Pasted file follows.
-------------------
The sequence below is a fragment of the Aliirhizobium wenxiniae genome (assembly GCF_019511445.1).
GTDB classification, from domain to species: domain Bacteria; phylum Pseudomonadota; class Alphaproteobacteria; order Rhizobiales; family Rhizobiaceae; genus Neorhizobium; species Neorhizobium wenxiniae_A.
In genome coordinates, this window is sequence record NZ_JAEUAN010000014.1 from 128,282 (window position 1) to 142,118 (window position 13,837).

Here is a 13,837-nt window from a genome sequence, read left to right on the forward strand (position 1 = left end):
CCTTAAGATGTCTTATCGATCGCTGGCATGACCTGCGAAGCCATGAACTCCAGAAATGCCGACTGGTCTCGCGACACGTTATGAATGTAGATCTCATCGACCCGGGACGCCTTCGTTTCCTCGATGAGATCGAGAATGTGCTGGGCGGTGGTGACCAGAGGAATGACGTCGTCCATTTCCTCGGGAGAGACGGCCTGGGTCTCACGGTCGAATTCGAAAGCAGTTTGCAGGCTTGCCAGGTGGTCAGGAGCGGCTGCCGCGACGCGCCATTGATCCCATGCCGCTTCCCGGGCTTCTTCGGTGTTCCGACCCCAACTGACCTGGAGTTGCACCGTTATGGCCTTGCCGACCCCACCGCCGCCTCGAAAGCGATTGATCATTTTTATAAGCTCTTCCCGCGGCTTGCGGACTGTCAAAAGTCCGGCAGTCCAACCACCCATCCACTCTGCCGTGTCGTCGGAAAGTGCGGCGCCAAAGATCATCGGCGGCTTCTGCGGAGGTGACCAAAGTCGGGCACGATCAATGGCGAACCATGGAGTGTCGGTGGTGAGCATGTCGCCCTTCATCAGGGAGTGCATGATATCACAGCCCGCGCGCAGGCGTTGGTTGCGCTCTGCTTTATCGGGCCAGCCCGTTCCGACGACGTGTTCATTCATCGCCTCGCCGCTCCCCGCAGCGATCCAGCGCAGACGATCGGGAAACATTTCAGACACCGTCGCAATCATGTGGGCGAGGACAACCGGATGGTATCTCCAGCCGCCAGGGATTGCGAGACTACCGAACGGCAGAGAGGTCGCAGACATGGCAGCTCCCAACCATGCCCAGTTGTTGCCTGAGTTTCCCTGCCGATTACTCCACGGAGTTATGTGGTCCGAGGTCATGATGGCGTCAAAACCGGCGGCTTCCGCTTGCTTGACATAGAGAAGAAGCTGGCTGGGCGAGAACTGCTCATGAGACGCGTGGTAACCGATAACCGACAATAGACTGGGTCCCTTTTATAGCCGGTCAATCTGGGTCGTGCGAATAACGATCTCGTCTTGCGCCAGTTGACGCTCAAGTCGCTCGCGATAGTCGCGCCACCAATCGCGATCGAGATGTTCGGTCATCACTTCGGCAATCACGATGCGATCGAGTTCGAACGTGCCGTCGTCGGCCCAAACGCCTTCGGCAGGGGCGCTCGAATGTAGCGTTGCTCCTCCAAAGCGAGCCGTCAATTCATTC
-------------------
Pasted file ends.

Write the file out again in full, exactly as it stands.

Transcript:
The sequence below is a fragment of the Aliirhizobium wenxiniae genome (assembly GCF_019511445.1).
GTDB classification, from domain to species: domain Bacteria; phylum Pseudomonadota; class Alphaproteobacteria; order Rhizobiales; family Rhizobiaceae; genus Neorhizobium; species Neorhizobium wenxiniae_A.
In genome coordinates, this window is sequence record NZ_JAEUAN010000014.1 from 128,282 (window position 1) to 142,118 (window position 13,837).

Here is a 13,837-nt window from a genome sequence, read left to right on the forward strand (position 1 = left end):
CCTTAAGATGTCTTATCGATCGCTGGCATGACCTGCGAAGCCATGAACTCCAGAAATGCCGACTGGTCTCGCGACACGTTATGAATGTAGATCTCATCGACCCGGGACGCCTTCGTTTCCTCGATGAGATCGAGAATGTGCTGGGCGGTGGTGACCAGAGGAATGACGTCGTCCATTTCCTCGGGAGAGACGGCCTGGGTCTCACGGTCGAATTCGAAAGCAGTTTGCAGGCTTGCCAGGTGGTCAGGAGCGGCTGCCGCGACGCGCCATTGATCCCATGCCGCTTCCCGGGCTTCTTCGGTGTTCCGACCCCAACTGACCTGGAGTTGCACCGTTATGGCCTTGCCGACCCCACCGCCGCCTCGAAAGCGATTGATCATTTTTATAAGCTCTTCCCGCGGCTTGCGGACTGTCAAAAGTCCGGCAGTCCAACCACCCATCCACTCTGCCGTGTCGTCGGAAAGTGCGGCGCCAAAGATCATCGGCGGCTTCTGCGGAGGTGACCAAAGTCGGGCACGATCAATGGCGAACCATGGAGTGTCGGTGGTGAGCATGTCGCCCTTCATCAGGGAGTGCATGATATCACAGCCCGCGCGCAGGCGTTGGTTGCGCTCTGCTTTATCGGGCCAGCCCGTTCCGACGACGTGTTCATTCATCGCCTCGCCGCTCCCCGCAGCGATCCAGCGCAGACGATCGGGAAACATTTCAGACACCGTCGCAATCATGTGGGCGAGGACAACCGGATGGTATCTCCAGCCGCCAGGGATTGCGAGACTACCGAACGGCAGAGAGGTCGCAGACATGGCAGCTCCCAACCATGCCCAGTTGTTGCCTGAGTTTCCCTGCCGATTACTCCACGGAGTTATGTGGTCCGAGGTCATGATGGCGTCAAAACCGGCGGCTTCCGCTTGCTTGACATAGAGAAGAAGCTGGCTGGGCGAGAACTGCTCATGAGACGCGTGGTAACCGATAACCGACAATAGACTGGGTCCCTTTTATAGCCGGTCAATCTGGGTCGTGCGAATAACGATCTCGTCTTGCGCCAGTTGACGCTCAAGTCGCTCGCGATAGTCGCGCCACCAATCGCGATCGAGATGTTCGGTCATCACTTCGGCAATCACGATGCGATCGAGTTCGAACGTGCCGTCGTCGGCCCAAACGCCTTCGGCAGGGGCGCTCGAATGTAGCGTTGCTCCTCCAAAGCGAGCCGTCAATTCATTC